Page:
Educating Students About Youth Suicide Prevention

There is a lot that we know about suicide prevention and care for youth. Parents, teachers and coaches, community leaders and many others can make a difference.

Kids who have good problem-solving skills and strong connections to their family, friends and their community are less at risk of suicide.

Risk Factors

In the last decade, suicide deaths and attempts have risen among youths ages 10 to 24.5 These increases are more pronounced in adolescent males and females, American Indian or Alaska Native youth, and those from historically disadvantaged communities that experience social/environmental stressors and discrimination (see Table 1).

Risk factors for suicide include mental health problems like depression or anxiety and drug or alcohol use; having access to lethal means of self-harm, including guns; and a history of past suicide attempts. Other risk factors include family or community conflict, bullying or trouble at school.

Kids with strong connections to family, friends and other supportive people are at lower risk for suicide. They are also more likely to be able to see ways to solve their problems in healthy, non-violent ways. Other protective factors are having good problem-solving abilities, feeling hopeful about the future, and knowing who to talk to about their worries. This clinical report updates a previous Blueprint for Youth Suicide Prevention1 to help health care providers identify and support youth who may be at risk for suicide. The blueprint outlines a 3-tiered pathway for identifying and supporting youth who are at risk, including a brief screen using a validated measure and a brief suicide safety assessment for anyone who screens positive.


Despite the challenges, there are treatment options for youth suicide, including psychotherapeutic approaches with documented benefits and effective medication treatments for disorders associated with suicidal thoughts/behaviors. Also, a number of school-, telehealth-, and community-based programs are available for screening and intervention.

Adolescence is a time of intense cognitive, emotional and social change that includes rapid physical growth; conflicts between parental values and expectations and the values of peer group; sexual experimentation; sex changes; and new roles involving education, employment, relationships and living arrangements. These changes often lead to depression and/or suicidal thoughts and behaviors.

Signs that a young person is at risk include being sad or withdrawn, changing sleep patterns, becoming more irritable, expressing more anxiety or anger, and giving away possessions. Unlike adults, young people do not usually “get better” or stop having suicidal feelings. They may, however, feel relief and express relief by improving their activity level or making more frequent requests for food or drink.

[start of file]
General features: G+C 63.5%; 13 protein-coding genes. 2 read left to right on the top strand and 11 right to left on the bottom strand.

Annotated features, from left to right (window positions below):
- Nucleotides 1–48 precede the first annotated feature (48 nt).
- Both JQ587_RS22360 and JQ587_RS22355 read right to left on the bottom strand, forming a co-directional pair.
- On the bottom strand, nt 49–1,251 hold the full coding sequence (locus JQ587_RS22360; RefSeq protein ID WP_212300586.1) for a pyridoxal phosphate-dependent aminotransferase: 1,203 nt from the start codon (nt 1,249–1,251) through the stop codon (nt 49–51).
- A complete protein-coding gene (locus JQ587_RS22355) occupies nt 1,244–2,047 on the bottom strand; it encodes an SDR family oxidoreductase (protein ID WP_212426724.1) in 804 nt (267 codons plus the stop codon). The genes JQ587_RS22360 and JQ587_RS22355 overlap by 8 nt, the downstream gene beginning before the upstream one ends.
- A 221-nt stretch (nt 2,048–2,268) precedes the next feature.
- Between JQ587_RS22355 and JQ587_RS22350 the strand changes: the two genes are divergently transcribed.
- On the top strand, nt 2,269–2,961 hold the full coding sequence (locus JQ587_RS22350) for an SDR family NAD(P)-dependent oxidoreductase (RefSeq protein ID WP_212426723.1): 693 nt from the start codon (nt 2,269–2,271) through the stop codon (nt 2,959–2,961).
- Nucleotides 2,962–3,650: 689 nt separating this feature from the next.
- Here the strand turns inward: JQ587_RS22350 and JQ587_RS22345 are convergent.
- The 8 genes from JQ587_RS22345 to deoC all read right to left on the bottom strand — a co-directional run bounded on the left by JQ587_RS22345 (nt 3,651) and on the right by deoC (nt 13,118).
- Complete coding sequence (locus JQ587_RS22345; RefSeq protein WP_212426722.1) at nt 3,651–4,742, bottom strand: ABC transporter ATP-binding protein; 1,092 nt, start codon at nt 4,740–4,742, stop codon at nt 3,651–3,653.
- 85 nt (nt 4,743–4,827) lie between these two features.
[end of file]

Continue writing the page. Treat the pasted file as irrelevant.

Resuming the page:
Adolescents face many developmental tasks that generate stress. They need to come to terms with rapid physical growth; conflict between parental and peer values and ideals; emotional intimacy with the opposite sex; and future career choices. When these stresses are combined with mood disorders, such as depression, suicidal thoughts increase.

In addition, kids who have experienced abuse or violence in their families are more likely to be at risk of suicide. Likewise, separation from loved ones due to death, divorce, military service or loss of stable housing can trigger feelings of hopelessness and despair in some youths.

All suicide threats should be taken seriously, whether made verbally or by comment on social media. A suicide attempt is a clear cry for help and can have fatal consequences, especially if the person uses a lethal substance or weapon. Community prevention strategies include responsible media reporting to minimize sensationalization of suicide; training gatekeepers (such as teachers, doctors and police officers) to recognize warning signs; and promoting healthy coping mechanisms and help-seeking behaviors.


Educating students about suicide prevention can help reduce the risk of youth suicide. Schools are a natural setting to provide education and training for students on how to recognize warning signs of suicide, and where to turn for help when someone is struggling.

School staff should always seek the help of a trained mental health professional when a student expresses suicidal thoughts or behavior. They should ask for a suicide risk assessment, warn and inform parents and provide them with resources.

Supportive relationships and community connectedness can help protect individuals against suicide despite the presence of risk factors in their lives. These supports may include social programs for specific population groups (such as older adults or LGBT youth) and activities that foster emotionally supportive relationships. Family support and cohesiveness, with effective communication and problem-solving skills, is also important. Other important supports are cultural and religious beliefs that discourage suicide, as well as coping and support networks in the community.